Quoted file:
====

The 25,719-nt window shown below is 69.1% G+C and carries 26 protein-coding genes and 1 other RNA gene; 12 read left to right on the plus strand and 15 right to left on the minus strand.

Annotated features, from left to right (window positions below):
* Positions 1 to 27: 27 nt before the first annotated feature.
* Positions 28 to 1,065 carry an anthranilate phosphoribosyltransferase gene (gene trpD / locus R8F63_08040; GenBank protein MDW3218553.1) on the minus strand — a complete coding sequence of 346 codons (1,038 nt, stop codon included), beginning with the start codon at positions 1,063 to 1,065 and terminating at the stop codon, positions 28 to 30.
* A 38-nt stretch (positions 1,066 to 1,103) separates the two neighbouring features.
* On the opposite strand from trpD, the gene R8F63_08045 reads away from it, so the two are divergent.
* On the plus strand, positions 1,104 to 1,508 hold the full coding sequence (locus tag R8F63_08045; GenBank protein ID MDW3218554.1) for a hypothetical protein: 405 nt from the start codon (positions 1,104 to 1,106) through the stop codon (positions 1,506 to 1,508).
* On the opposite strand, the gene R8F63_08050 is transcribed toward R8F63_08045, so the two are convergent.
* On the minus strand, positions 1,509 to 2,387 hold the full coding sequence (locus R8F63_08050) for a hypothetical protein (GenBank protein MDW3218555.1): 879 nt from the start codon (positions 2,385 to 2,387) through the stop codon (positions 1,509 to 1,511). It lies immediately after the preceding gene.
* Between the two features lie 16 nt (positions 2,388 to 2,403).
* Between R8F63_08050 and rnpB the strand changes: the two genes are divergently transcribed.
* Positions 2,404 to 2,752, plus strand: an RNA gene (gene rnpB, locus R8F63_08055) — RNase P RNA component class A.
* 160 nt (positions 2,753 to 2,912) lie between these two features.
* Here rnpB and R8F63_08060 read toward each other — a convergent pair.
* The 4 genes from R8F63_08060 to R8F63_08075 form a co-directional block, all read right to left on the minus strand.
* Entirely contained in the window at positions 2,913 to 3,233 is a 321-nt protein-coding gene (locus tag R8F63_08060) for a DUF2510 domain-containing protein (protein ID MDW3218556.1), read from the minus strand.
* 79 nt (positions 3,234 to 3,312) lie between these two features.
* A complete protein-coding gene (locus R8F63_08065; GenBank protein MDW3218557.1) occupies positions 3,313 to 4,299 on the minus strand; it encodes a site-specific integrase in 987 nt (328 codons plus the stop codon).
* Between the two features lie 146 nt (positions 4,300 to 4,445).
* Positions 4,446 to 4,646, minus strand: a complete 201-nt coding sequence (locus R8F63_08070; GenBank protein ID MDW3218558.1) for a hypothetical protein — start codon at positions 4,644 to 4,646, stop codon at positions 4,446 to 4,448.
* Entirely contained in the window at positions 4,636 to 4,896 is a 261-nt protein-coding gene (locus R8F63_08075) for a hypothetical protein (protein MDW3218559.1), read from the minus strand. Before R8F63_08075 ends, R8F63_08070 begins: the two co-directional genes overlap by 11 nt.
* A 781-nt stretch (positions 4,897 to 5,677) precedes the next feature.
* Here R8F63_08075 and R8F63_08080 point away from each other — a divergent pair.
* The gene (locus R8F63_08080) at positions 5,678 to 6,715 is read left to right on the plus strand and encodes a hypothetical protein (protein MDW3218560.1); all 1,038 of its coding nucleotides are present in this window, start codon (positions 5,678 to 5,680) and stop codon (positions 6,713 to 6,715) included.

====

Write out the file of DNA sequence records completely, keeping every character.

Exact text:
The 25,719-nt window shown below is 69.1% G+C and carries 26 protein-coding genes and 1 other RNA gene; 12 read left to right on the plus strand and 15 right to left on the minus strand.

Annotated features, from left to right (window positions below):
* Positions 1 to 27: 27 nt before the first annotated feature.
* Positions 28 to 1,065 carry an anthranilate phosphoribosyltransferase gene (gene trpD / locus R8F63_08040; GenBank protein MDW3218553.1) on the minus strand — a complete coding sequence of 346 codons (1,038 nt, stop codon included), beginning with the start codon at positions 1,063 to 1,065 and terminating at the stop codon, positions 28 to 30.
* A 38-nt stretch (positions 1,066 to 1,103) separates the two neighbouring features.
* On the opposite strand from trpD, the gene R8F63_08045 reads away from it, so the two are divergent.
* On the plus strand, positions 1,104 to 1,508 hold the full coding sequence (locus tag R8F63_08045; GenBank protein ID MDW3218554.1) for a hypothetical protein: 405 nt from the start codon (positions 1,104 to 1,106) through the stop codon (positions 1,506 to 1,508).
* On the opposite strand, the gene R8F63_08050 is transcribed toward R8F63_08045, so the two are convergent.
* On the minus strand, positions 1,509 to 2,387 hold the full coding sequence (locus R8F63_08050) for a hypothetical protein (GenBank protein MDW3218555.1): 879 nt from the start codon (positions 2,385 to 2,387) through the stop codon (positions 1,509 to 1,511). It lies immediately after the preceding gene.
* Between the two features lie 16 nt (positions 2,388 to 2,403).
* Between R8F63_08050 and rnpB the strand changes: the two genes are divergently transcribed.
* Positions 2,404 to 2,752, plus strand: an RNA gene (gene rnpB, locus R8F63_08055) — RNase P RNA component class A.
* 160 nt (positions 2,753 to 2,912) lie between these two features.
* Here rnpB and R8F63_08060 read toward each other — a convergent pair.
* The 4 genes from R8F63_08060 to R8F63_08075 form a co-directional block, all read right to left on the minus strand.
* Entirely contained in the window at positions 2,913 to 3,233 is a 321-nt protein-coding gene (locus tag R8F63_08060) for a DUF2510 domain-containing protein (protein ID MDW3218556.1), read from the minus strand.
* 79 nt (positions 3,234 to 3,312) lie between these two features.
* A complete protein-coding gene (locus R8F63_08065; GenBank protein MDW3218557.1) occupies positions 3,313 to 4,299 on the minus strand; it encodes a site-specific integrase in 987 nt (328 codons plus the stop codon).
* Between the two features lie 146 nt (positions 4,300 to 4,445).
* Positions 4,446 to 4,646, minus strand: a complete 201-nt coding sequence (locus R8F63_08070; GenBank protein ID MDW3218558.1) for a hypothetical protein — start codon at positions 4,644 to 4,646, stop codon at positions 4,446 to 4,448.
* Entirely contained in the window at positions 4,636 to 4,896 is a 261-nt protein-coding gene (locus R8F63_08075) for a hypothetical protein (protein MDW3218559.1), read from the minus strand. Before R8F63_08075 ends, R8F63_08070 begins: the two co-directional genes overlap by 11 nt.
* A 781-nt stretch (positions 4,897 to 5,677) precedes the next feature.
* Here R8F63_08075 and R8F63_08080 point away from each other — a divergent pair.
* The gene (locus R8F63_08080) at positions 5,678 to 6,715 is read left to right on the plus strand and encodes a hypothetical protein (protein MDW3218560.1); all 1,038 of its coding nucleotides are present in this window, start codon (positions 5,678 to 5,680) and stop codon (positions 6,713 to 6,715) included.